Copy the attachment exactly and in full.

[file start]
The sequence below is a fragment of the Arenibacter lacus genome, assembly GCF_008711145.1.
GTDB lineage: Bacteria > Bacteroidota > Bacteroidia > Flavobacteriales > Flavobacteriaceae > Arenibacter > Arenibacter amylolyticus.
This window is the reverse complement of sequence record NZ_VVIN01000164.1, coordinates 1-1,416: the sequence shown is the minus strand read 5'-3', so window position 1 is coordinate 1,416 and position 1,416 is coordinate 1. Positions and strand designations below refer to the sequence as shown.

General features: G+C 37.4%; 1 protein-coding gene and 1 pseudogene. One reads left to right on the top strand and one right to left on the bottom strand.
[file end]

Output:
The sequence below is a fragment of the Arenibacter lacus genome, assembly GCF_008711145.1.
GTDB lineage: Bacteria > Bacteroidota > Bacteroidia > Flavobacteriales > Flavobacteriaceae > Arenibacter > Arenibacter amylolyticus.
This window is the reverse complement of sequence record NZ_VVIN01000164.1, coordinates 1-1,416: the sequence shown is the minus strand read 5'-3', so window position 1 is coordinate 1,416 and position 1,416 is coordinate 1. Positions and strand designations below refer to the sequence as shown.

General features: G+C 37.4%; 1 protein-coding gene and 1 pseudogene. One reads left to right on the top strand and one right to left on the bottom strand.